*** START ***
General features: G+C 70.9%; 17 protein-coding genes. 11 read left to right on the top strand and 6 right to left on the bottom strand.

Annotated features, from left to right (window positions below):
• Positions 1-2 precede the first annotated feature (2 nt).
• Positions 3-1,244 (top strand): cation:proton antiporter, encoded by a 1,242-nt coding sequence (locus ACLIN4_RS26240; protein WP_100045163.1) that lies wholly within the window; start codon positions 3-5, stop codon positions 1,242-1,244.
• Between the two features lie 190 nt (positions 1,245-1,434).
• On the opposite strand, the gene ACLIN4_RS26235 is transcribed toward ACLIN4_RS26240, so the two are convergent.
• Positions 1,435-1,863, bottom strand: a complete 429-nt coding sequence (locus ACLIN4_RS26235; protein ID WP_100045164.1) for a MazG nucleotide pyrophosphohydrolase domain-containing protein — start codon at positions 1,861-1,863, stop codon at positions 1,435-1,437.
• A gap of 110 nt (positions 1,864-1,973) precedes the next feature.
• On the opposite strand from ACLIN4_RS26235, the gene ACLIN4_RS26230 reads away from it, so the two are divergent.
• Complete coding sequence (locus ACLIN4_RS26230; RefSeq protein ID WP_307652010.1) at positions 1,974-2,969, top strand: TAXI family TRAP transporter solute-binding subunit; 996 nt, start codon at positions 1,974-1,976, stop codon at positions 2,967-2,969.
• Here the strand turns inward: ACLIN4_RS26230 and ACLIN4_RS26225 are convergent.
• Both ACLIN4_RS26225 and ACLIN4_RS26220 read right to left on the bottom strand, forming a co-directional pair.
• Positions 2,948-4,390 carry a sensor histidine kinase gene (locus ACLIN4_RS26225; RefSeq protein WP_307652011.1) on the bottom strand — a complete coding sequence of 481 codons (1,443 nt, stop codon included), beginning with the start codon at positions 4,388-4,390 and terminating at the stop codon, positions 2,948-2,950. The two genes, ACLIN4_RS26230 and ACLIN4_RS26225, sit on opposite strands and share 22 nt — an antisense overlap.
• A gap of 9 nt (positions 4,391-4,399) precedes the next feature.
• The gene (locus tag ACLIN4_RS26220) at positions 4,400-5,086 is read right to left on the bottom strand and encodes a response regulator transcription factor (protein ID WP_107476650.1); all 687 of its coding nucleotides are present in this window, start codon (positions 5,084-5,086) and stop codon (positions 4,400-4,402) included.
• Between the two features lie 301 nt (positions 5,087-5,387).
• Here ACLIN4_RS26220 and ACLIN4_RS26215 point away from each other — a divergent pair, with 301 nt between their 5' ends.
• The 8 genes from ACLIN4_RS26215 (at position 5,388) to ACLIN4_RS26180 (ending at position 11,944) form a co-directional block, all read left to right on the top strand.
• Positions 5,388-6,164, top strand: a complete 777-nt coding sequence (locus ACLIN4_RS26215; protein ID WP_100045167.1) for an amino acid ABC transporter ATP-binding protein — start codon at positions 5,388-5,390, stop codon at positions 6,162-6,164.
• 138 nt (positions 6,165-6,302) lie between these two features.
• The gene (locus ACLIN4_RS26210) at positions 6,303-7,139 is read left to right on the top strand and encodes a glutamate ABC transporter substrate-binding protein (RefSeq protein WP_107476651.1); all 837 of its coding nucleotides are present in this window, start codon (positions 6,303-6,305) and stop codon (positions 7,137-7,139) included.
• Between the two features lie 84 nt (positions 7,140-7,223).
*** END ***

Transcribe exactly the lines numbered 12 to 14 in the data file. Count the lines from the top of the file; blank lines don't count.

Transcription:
• Both ACLIN4_RS26225 and ACLIN4_RS26220 read right to left on the bottom strand, forming a co-directional pair.
• Positions 2,948-4,390 carry a sensor histidine kinase gene (locus ACLIN4_RS26225; RefSeq protein WP_307652011.1) on the bottom strand — a complete coding sequence of 481 codons (1,443 nt, stop codon included), beginning with the start codon at positions 4,388-4,390 and terminating at the stop codon, positions 2,948-2,950. The two genes, ACLIN4_RS26230 and ACLIN4_RS26225, sit on opposite strands and share 22 nt — an antisense overlap.
• A gap of 9 nt (positions 4,391-4,399) precedes the next feature.